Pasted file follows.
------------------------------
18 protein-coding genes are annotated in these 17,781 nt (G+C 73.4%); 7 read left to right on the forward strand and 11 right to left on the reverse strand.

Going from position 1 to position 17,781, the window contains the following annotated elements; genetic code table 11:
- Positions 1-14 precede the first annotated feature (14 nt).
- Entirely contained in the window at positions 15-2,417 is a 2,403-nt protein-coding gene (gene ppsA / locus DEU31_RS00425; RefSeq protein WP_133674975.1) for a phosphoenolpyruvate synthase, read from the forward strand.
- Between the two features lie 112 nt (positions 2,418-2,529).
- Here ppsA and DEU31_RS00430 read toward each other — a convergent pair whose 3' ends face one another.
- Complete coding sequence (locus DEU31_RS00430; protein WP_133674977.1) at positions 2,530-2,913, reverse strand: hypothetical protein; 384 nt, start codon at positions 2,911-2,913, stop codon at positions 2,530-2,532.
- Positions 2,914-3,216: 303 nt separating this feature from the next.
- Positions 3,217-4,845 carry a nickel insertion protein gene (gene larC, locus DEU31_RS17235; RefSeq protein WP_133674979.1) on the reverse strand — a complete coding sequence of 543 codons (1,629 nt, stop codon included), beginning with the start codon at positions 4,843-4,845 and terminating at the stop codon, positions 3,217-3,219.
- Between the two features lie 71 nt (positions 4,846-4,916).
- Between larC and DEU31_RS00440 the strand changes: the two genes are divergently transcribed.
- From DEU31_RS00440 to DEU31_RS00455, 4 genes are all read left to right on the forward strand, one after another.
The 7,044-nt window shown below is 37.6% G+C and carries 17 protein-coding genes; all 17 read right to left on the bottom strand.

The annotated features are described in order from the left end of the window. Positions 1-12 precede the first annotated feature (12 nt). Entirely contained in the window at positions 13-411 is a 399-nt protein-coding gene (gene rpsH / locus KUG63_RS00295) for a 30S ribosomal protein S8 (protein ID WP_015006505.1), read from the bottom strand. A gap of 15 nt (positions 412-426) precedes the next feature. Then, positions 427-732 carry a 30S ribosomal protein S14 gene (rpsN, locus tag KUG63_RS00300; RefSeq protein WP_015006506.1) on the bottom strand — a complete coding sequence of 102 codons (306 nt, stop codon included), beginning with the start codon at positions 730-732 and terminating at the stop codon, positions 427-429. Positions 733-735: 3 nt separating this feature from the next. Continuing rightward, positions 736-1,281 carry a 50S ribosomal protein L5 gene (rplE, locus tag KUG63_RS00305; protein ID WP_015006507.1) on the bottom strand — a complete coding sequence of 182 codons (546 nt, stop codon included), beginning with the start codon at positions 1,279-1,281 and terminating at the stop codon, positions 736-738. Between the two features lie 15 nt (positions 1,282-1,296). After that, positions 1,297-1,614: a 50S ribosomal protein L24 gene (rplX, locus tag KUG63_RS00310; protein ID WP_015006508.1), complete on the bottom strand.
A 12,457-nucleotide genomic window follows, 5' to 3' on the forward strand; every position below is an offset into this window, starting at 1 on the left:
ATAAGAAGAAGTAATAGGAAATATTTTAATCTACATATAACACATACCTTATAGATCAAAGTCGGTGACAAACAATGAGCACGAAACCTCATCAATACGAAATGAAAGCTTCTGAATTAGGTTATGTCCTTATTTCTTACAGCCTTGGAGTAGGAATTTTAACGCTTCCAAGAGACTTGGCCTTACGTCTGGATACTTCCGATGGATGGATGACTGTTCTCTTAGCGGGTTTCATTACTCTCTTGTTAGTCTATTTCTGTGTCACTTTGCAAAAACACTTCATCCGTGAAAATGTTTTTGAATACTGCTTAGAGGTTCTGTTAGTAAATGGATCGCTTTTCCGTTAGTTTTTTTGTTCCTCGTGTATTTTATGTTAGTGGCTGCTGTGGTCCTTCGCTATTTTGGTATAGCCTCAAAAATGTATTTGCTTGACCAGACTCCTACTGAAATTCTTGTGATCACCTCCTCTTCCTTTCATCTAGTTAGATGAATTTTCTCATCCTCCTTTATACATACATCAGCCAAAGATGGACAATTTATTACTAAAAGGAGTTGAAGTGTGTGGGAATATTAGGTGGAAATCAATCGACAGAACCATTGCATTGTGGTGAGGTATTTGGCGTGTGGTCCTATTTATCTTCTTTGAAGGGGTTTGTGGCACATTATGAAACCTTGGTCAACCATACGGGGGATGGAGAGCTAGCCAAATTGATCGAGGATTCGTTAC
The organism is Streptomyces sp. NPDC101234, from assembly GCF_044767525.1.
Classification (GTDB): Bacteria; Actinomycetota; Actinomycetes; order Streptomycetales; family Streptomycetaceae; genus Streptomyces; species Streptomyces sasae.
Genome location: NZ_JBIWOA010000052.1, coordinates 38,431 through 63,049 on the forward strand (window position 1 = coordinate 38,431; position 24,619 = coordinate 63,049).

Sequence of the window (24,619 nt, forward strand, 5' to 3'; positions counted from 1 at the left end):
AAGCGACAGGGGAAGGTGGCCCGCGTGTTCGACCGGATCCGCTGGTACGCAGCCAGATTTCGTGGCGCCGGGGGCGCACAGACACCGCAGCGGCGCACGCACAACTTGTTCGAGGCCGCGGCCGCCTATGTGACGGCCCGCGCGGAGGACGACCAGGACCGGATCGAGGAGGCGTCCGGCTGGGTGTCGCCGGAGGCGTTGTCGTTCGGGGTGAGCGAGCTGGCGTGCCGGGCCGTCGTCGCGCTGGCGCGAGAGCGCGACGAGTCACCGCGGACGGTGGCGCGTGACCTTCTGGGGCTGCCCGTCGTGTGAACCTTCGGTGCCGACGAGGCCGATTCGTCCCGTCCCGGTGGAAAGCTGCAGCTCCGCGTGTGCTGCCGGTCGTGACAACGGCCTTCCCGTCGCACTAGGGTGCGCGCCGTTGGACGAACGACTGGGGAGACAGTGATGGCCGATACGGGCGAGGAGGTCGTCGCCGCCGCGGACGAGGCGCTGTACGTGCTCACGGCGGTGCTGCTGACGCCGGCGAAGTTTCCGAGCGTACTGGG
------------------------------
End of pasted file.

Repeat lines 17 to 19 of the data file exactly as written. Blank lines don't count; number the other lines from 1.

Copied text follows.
The organism is Streptomyces sp. NPDC101234, from assembly GCF_044767525.1.
Classification (GTDB): Bacteria; Actinomycetota; Actinomycetes; order Streptomycetales; family Streptomycetaceae; genus Streptomyces; species Streptomyces sasae.
Genome location: NZ_JBIWOA010000052.1, coordinates 38,431 through 63,049 on the forward strand (window position 1 = coordinate 38,431; position 24,619 = coordinate 63,049).